WHAT’S SO SPECIAL ABOUT VICKSBURG
– by Morgan Gates 11/5/2016
Welcome to my hometown! Vicksburg Mississippi, maybe you’ve heard of us! if you are a big fan of the American Civil War you almost certainly have, but Vicksburg does not begin or end with the Civil War. We were a thriving community before “The War*” and after and still are today.
We were founded in 1819 by the Reverend Newitt Vick, a Methodist Minister (Meshea is working on a piece about the early history and it will probably be posted by the time you read this so I won’t steal her thunder) and things started popping from the start. This part of the U.S. had just opened up for settlement about 20 years earlier. The land was rich, the rainfall abundant, over 90% of Americans were farmers in those days, you could clear the land drop a seed and you then had to jump out the way before it grew up you pants leg it seemed.
The Mississippi and its tributaries were natural highways that allowed you to float your crops down to New Orleans where by sea they could go anywhere in the world. Steamboats had been plying the rivers for a decade; the cotton gin had been around a quarter century and demand this fiber crop was high (Think about this: if the only underwear you had ever worn was wool, how much would you pay for a set of Haines comfort fit) ! Throw in the fact that Vicksburg was too high to flood, and away from the malarial swamps and the town boomed.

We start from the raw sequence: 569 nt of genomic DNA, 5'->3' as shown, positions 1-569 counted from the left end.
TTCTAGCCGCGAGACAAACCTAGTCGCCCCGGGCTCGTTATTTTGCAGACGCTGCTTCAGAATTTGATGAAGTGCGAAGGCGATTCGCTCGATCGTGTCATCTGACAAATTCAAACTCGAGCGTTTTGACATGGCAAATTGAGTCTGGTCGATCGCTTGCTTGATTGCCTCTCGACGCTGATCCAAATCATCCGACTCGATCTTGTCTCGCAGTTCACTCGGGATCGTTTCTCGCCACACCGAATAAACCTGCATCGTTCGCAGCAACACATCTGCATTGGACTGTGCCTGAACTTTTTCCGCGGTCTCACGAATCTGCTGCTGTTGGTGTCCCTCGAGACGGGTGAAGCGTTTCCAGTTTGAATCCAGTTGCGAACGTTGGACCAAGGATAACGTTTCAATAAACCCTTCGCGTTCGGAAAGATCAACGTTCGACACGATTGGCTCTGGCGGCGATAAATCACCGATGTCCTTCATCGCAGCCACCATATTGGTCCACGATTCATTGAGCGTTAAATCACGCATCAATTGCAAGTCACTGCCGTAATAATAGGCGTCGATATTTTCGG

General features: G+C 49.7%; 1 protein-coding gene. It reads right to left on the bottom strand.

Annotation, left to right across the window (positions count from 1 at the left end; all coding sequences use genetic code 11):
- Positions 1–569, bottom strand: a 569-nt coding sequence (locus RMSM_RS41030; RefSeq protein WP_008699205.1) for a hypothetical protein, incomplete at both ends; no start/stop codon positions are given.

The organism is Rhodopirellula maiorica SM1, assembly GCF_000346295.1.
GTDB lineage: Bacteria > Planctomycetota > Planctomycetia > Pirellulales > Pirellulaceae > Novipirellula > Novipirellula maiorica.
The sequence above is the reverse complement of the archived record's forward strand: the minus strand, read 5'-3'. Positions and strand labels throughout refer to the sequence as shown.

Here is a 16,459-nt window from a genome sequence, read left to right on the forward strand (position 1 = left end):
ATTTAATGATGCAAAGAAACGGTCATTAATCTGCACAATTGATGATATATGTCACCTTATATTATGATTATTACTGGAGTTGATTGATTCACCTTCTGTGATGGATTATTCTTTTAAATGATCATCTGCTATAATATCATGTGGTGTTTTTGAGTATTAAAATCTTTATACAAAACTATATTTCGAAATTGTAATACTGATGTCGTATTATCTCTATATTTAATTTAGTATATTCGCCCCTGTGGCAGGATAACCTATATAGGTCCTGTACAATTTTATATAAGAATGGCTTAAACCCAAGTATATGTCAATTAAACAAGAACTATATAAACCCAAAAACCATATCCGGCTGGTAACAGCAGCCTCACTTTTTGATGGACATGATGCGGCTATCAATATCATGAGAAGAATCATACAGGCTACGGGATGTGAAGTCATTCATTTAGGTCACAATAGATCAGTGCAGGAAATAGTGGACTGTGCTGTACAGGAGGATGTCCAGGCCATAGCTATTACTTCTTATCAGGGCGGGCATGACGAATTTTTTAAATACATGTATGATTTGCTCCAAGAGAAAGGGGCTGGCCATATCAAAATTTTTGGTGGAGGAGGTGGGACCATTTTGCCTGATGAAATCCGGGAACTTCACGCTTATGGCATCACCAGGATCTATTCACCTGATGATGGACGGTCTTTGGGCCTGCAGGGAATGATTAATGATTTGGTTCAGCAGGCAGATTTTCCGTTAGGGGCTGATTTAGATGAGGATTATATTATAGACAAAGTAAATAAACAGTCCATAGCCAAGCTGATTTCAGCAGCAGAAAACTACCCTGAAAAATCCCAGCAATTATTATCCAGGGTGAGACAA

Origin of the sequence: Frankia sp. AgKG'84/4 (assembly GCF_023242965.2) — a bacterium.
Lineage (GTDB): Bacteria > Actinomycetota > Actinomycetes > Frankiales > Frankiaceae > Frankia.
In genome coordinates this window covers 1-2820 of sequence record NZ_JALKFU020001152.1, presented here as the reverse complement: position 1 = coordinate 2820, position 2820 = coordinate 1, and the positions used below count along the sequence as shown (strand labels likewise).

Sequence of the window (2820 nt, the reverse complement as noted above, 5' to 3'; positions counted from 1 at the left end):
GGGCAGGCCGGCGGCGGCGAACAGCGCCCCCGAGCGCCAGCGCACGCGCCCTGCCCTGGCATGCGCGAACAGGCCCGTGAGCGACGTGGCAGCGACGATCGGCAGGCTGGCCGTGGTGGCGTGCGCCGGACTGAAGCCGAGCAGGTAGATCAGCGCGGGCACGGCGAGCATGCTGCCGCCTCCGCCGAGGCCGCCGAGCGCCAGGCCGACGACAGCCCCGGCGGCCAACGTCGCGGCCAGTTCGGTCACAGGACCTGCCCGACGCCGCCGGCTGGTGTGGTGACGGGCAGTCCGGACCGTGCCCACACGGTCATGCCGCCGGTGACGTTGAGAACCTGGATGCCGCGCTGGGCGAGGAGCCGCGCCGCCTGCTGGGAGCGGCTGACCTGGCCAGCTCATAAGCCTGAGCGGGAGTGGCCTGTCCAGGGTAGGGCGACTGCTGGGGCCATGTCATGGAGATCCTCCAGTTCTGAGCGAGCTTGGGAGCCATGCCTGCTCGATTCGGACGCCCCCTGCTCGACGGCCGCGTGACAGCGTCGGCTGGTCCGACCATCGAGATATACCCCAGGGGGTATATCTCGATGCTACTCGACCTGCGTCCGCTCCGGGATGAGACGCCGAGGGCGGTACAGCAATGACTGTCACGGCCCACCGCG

Vicksburg’s population just before the war was about 4500 people, and while that is tiny by todays standards, remember that Chicago had 112k, New Orleans less than 200k and even NYC was well under a million. Vicksburg was in it’s early days sort of a hybrid of a rough and tumble frontier town and a cosmopolitan city with high ambitions. Dueling and plain old brawling were common along the river front while the mansions popping up around the hill tops were furnished with European furnishings and the ladies wore the latest French couture. Vicksburg was well known in the day, not just in the South but around the country, events that happened in and around Vicksburg made news in New York City. Money was being made here and Vicksburg was a close second in wealth and prestige to its older sister Natchez (after the War it will pull ahead, but that’s a story for another day). Money and politics make strange bed fellows and ultimately War breaks out.
At the beginning of the Civil War Lincoln proclaims “Vicksburg is the Key” and in the first half of this bloody conflict it seems the South will win. Fortress Vicksburg the Gibraltar of the South, survives four major military actions against it before succumbing to a 6 ½ week siege, which returns control of the Mississippi to the union and catapults a controversial young general that many of his contemporaries did not like, into the chief general’s job and with his hand on the helm the Union wins the War. Post War Vicksburg reinvents itself as a wholesale mercantile powerhouse of the region and quickly returns to prosperity. Presidents William McKinley and Teddy Roosevelt visit the City as does Dwight Eisenhower and Martin Luther King.
Today we are home to the headquarters of the Mississippi River Commission, and the Army Engineering Research and Development Center. Our River Port is the 11th largest inland port in the U.S. Many other great things are going on in Vicksburg, and more are on the way. In the days ahead we will explore many things both past and present. Journey with us as we Re-Discover Historic Vicksburg.
*Just about anybody born south of the Mason Dixson line knows that THE WAR refers to the American Civil War 1861-65, but some for our friends elsewhere… FYI.